Particularly among younger consumers, there is a growing desire for products that are as sustainable as they are state of the art. The first "German Watch Study 2021: Measuring the pulse of consumers"—jointly conducted by the auditing and consulting company Deloitte and INHORGENTA MUNICH, Europe's leading platform for jewelry, watches and gemstones—shows that smartwatches in particular are far more popular than last year: 24 percent of respondents wear a smartwatch; last year, this figure was at 15 percent. In contrast, the use of watches with mechanical or quartz movements has dropped from 46 percent of respondents (2020) to 39 percent this year.
“The first 'German Watch Study 2021', initiated by INHORGENTA, verifies the trends that will be reflected at our trade show in February 2022: new technologies, sustainability as well as retail of the future,” explains Klaus Dittrich, Chairman and CEO of Messe München. “The watch segment will form a growing segment at the upcoming INHORGENTA MUNICH.” For the study, in July and August 2021, 500 consumers in Germany were surveyed on their preferences and usage behavior.
“Watches with extensive functionalities will become increasingly important,” says Karsten Hollasch, Partner at Deloitte and Head of Consumer Business. “This becomes evident when looking at the age groups. But also the increasing health awareness—combined with the desire to be able to measure one's own health data—and the use of payment functions will reinforce this trend.”
Among baby boomers (born prior to 1964), 55 percent currently own a classic watch. In contrast, the share of boomers who own a smartwatch (12 percent) or both (9 percent) is growing compared to the previous year, albeit at a low level.
Smartwatches are quite common among younger consumers (Generation Z, born after 1997): while only 21 percent wear a classic watch, 33 percent of respondents in this age group own a smartwatch. In Generation Z, the smartwatch has already overtaken the classic watch. The proportion of smartwatch wearers among Millennials is slightly higher: 34 percent. In total, more than two-thirds of 24 to 40-year-olds prefer a smartwatch.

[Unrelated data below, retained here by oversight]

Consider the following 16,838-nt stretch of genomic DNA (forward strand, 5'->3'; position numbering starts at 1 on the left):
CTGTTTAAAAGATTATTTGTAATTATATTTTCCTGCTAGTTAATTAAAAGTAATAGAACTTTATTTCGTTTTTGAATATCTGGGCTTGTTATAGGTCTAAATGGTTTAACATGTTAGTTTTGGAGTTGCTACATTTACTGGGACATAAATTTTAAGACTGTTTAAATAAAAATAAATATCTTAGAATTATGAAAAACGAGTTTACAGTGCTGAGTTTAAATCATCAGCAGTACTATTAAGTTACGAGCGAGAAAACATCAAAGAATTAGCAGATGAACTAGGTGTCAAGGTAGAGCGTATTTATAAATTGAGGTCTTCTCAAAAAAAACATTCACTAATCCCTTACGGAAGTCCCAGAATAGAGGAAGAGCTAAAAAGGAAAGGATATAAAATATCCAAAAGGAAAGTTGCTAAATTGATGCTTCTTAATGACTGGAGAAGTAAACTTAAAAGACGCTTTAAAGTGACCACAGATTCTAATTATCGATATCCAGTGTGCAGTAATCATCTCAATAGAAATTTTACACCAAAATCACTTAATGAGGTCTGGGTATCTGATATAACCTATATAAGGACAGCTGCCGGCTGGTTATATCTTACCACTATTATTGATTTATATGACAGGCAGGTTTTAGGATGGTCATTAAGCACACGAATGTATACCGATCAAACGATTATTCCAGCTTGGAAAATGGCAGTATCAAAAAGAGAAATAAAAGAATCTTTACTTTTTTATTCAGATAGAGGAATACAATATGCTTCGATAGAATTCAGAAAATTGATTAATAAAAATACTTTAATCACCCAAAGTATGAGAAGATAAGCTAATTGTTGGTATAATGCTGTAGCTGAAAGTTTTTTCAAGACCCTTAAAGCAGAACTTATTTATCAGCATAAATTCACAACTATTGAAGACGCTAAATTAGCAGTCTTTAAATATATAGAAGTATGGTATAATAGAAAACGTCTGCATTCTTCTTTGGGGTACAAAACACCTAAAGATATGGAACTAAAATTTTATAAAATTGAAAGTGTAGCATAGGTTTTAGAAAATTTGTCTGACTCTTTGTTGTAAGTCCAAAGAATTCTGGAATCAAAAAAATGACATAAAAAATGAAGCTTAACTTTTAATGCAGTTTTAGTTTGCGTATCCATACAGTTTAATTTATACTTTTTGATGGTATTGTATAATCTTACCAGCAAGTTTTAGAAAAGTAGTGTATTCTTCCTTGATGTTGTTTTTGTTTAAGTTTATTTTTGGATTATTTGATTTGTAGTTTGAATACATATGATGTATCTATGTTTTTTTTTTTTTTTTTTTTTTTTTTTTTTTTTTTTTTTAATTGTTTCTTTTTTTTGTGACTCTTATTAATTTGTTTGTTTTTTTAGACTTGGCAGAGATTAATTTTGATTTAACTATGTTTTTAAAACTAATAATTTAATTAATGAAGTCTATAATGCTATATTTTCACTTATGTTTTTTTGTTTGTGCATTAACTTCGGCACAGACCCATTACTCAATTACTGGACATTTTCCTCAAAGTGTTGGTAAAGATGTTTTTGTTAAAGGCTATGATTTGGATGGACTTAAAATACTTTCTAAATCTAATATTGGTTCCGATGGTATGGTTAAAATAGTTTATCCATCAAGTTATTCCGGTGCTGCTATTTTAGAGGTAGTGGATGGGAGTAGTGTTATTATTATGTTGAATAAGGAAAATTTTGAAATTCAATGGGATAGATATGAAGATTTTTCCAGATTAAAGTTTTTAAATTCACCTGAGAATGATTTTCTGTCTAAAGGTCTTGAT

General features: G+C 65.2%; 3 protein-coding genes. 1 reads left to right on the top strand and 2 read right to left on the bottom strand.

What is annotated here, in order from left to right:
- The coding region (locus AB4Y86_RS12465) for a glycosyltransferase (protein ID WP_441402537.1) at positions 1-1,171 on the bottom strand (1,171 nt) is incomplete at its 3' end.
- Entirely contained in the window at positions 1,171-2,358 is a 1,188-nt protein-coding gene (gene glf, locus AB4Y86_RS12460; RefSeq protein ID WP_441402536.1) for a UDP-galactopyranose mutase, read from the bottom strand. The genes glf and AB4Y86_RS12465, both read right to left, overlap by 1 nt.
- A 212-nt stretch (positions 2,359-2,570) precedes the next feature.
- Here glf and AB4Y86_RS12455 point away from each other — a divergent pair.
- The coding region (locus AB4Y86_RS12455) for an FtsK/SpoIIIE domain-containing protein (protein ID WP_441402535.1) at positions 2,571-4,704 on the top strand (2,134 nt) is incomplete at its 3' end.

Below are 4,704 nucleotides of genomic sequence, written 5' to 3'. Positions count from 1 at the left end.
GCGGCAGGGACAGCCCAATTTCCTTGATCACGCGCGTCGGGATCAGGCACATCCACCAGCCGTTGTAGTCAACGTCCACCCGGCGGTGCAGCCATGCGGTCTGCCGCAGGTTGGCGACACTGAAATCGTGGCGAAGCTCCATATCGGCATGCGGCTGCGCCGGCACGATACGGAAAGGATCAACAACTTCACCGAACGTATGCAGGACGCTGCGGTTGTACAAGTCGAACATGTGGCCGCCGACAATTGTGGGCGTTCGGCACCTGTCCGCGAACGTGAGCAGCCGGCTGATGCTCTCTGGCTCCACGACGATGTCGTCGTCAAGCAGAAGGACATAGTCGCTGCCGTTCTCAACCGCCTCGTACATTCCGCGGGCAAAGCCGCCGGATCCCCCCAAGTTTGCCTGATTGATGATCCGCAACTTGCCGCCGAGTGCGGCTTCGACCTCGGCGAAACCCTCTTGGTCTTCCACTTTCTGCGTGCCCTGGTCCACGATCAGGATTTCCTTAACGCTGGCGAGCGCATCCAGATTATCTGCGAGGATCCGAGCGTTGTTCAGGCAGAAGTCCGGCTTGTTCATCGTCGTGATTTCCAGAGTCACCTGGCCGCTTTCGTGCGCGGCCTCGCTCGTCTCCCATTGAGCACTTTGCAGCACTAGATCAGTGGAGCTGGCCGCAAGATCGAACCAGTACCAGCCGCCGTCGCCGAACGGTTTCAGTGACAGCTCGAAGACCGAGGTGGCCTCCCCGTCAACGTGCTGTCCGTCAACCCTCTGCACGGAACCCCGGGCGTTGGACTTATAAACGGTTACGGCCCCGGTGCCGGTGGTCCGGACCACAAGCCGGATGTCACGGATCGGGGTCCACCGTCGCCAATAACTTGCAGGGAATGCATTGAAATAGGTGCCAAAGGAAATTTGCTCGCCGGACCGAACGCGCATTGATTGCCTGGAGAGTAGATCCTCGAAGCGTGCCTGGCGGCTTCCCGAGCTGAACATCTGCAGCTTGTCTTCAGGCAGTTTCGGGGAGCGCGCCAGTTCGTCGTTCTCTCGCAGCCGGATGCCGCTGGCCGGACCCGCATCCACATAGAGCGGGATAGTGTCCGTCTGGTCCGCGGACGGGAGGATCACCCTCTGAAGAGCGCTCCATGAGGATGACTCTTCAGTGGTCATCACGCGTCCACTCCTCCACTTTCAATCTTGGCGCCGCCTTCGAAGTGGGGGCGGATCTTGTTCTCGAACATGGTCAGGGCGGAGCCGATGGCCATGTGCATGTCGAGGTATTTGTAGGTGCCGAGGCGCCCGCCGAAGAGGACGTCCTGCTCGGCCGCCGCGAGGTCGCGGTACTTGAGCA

In addition to the desire for new technologies, sustainability is becoming increasingly important for consumers. Just under half of respondents (44 percent) across all age groups expect sustainability criteria to play a role for them when buying their next watch. Among the youngest consumers (Gen Z), this figure rises to 52 percent of respondents. “Sustainability awareness is particularly strong among younger consumers. Manufacturers and retailers—not only in the watch industry—would be well advised to take this change in awareness into account,” says Hollasch. Consumers are particularly interested in their watches’ carbon footprint and sustainable packaging.
Overall, for just under a quarter (24 percent) of consumers surveyed, owning a watch has become less important over the past five years. One major reason for this is the spread of smartphones that tell the time as well. Far less significant are reasons such as “A watch is no longer a status symbol for me” (24 percent), “There are fewer occasions to wear a watch” (20 percent) or “I prefer to spend my savings on experiences such as travel or other activities” (18 percent). The importance of a watch has not changed for 55 percent of respondents.
In addition, the marketing channels for the watch industry are changing fundamentally. Compared to the previous year, the importance of influencers and social media has increased by seven percentage points to 35 percent. The own network has also gained influence, while traditional marketing channels such as radio, television and the press are becoming less important.
While the purchase decision is increasingly influenced digitally, also through corresponding research on the internet, a narrow majority of consumers (51 percent) still buys new watches in a store. In contrast, 49 percent prefer to buy online or via social media. Here, too, the difference between the generations becomes evident: among baby boomers, 55 percent prefer to buy in stores; among Generation Z, the figure is 23 percent. The ratio turns when it comes to buying online: 33 percent among Generation Z respondents shop on a branded website, while only 15 percent of baby boomers do.
“Just as many areas of the consumer goods industry the watch industry is facing fundamental change,” says Karsten Hollasch. “In many cases, particularly a realignment of business models would be wise.”
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